This week, I’ve been a bit busy with professional and personal things, and I’ve been a little ill, as well. It’s been a struggle, but we’re here. Cross your fingers, everyone, that the coming week will be better. Some of my writer-related events are growing ever closer, and I need my health to be… well, better than normal… to get through them successfully.
I’ve been thinking about opportunity and perception this week. In the past it’s been my worry that my return address was the reason for rejection in the past. I worry that publishers (of both short stories and novels) take one look at a return address that says “West Virginia” and decide that they don’t want to deal with someone that they perceive as uneducated and with nothing to say that could possibly be relevant to the world at large.
It’s taken me quite a while to get beyond those thoughts.
I’m sure that I’m not the only one to have these types of thoughts, either. We all have fallen victim to stereotypes of our own, and sometimes our own thoughts can be the most destructive in any career. They all boil down to this:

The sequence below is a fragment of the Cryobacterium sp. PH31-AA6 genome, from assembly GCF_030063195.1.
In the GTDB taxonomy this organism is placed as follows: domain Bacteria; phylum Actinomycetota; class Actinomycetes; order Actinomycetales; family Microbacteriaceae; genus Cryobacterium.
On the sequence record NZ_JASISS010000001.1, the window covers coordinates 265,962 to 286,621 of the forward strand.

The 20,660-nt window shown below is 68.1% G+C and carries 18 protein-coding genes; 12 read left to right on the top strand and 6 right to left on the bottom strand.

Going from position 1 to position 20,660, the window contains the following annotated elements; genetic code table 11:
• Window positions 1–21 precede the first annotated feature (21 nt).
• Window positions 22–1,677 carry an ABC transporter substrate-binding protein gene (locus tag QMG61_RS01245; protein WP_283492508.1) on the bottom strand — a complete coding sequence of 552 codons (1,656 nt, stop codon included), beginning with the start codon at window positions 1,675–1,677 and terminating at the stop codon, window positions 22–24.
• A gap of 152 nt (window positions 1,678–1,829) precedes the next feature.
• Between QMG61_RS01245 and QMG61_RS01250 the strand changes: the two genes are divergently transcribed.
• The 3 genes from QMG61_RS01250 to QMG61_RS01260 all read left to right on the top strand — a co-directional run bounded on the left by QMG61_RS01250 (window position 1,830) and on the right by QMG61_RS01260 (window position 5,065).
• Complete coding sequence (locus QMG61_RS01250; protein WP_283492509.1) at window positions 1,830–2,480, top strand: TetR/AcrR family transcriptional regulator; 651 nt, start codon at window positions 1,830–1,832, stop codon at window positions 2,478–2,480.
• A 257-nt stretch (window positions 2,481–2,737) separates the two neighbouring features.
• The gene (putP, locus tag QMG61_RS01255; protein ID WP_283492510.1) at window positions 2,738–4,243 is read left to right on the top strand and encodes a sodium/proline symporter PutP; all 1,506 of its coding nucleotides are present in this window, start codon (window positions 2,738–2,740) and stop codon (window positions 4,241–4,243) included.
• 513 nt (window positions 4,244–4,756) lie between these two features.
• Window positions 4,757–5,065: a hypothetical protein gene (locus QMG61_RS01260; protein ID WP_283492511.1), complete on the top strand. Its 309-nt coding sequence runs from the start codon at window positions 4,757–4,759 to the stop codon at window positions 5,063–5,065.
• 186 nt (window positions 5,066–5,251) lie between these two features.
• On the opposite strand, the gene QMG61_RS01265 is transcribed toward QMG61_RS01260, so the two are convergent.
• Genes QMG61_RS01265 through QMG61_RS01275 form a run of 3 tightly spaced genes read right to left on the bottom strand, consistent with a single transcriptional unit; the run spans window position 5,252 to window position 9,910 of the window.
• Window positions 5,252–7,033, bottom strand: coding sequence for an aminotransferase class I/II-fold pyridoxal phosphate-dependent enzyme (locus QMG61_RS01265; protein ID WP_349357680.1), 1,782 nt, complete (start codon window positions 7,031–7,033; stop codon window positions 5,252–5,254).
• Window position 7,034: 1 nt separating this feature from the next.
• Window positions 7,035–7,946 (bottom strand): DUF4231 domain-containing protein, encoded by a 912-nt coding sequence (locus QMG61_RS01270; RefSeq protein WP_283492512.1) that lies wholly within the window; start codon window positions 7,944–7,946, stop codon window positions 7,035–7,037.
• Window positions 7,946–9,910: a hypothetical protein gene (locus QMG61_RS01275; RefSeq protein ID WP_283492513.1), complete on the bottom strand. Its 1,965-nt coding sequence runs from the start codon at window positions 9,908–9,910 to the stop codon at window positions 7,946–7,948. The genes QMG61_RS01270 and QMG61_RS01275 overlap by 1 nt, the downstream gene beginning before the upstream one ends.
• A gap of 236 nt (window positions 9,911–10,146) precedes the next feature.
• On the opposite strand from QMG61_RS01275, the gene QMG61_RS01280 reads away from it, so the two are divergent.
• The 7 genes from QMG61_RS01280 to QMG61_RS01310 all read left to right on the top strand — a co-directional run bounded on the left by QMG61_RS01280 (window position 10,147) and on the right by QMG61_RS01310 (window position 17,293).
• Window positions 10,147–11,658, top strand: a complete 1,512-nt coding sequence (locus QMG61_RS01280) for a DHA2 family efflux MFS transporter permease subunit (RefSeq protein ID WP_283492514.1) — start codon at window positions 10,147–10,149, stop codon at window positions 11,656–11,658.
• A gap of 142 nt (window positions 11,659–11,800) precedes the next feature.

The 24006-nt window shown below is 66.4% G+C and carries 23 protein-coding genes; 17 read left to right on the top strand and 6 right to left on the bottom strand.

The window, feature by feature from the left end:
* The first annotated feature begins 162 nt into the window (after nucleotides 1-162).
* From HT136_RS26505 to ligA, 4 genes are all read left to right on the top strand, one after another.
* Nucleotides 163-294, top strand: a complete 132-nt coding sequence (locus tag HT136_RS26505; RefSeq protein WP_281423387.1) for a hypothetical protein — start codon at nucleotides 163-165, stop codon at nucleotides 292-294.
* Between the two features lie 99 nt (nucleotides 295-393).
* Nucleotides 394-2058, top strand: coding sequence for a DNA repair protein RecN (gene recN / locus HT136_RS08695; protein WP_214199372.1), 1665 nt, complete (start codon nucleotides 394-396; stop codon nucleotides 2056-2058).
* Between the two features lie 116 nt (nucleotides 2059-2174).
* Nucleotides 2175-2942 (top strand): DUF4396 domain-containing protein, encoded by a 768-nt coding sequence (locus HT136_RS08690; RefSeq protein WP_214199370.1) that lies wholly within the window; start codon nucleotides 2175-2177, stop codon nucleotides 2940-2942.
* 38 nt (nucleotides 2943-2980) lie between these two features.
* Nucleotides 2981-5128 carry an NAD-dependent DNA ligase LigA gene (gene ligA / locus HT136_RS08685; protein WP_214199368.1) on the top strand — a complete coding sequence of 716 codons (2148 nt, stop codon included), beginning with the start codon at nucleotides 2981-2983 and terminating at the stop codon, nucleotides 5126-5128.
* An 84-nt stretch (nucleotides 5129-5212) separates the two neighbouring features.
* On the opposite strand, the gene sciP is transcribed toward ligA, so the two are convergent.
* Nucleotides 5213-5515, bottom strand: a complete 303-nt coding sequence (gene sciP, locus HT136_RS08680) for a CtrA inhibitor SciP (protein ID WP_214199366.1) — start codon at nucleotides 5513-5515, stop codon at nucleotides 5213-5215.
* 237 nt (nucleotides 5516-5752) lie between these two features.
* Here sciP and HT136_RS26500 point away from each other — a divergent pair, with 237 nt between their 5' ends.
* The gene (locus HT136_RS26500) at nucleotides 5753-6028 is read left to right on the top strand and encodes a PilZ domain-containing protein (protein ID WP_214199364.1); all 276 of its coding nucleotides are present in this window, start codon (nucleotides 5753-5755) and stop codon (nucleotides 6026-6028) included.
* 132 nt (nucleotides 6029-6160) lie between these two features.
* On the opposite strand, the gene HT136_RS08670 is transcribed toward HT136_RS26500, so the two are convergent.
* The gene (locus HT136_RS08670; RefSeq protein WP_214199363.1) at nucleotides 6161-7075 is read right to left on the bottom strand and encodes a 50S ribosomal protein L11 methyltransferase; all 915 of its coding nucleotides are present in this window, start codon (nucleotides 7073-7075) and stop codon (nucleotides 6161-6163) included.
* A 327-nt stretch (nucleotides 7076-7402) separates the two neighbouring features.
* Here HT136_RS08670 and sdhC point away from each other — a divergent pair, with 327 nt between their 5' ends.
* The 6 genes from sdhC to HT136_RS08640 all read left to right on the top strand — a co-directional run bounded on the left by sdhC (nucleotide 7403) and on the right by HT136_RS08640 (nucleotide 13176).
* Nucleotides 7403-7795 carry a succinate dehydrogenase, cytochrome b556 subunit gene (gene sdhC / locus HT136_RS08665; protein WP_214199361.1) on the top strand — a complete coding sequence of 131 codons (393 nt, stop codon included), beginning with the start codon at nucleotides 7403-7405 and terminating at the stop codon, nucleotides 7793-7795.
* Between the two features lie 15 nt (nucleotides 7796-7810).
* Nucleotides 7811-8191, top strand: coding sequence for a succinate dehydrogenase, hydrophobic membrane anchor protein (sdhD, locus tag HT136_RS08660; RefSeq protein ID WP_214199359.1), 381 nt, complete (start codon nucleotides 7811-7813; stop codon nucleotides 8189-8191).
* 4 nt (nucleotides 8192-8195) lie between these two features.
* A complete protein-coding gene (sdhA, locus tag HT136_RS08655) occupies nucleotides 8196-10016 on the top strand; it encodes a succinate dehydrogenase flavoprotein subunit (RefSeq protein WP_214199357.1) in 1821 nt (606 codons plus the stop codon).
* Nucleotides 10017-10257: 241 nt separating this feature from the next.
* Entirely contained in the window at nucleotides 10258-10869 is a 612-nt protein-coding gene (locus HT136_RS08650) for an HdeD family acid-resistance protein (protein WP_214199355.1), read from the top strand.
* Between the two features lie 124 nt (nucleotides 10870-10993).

I’m not good enough.
Except…you are. Or at least you can be. Are you sending out piece after piece and still getting rejected? Take a close look at your piece. Make another editing pass. Give it to a set of “fresh eyes” to review and critique. Put aside your thoughts of “I’m the best!” and learn to take critique and advice gracefully (by the way, I know you have those superiority thoughts – we’re artists, and writers – those thoughts are part and parcel with our genetic makeup).
Then, keep submitting. Your work will speak for itself. Still getting rejected? Take a close look at your cover letter / query letter. Are you putting your best foot forward with your letter? Does your story’s short description have a hook that really draws the reader in? Is your grammar good? Does your excitement for your story, and your writing, show through? If not, rewrite it! And just like your story needs fresh eyes to make an editing and critique pass, your query letter could benefit from one of those passes, too.
Making your writing and your cover / query letter the best they can be is a process that takes time. It shouldn’t be approached flippantly, and both deserve the kind of attention and thought that creating your story in the first place takes. Give it what it deserves, and you’ll be successful. Don’t let a few rejections color your attitude toward continuing to submit your work in the future. Your work will find a home, eventually. No one ever said it would be a quick process.
So, remember, it’s not just you. Find the hitch, fix it, and keep going.
Have a fantastic week to come, everyone! And keep writing!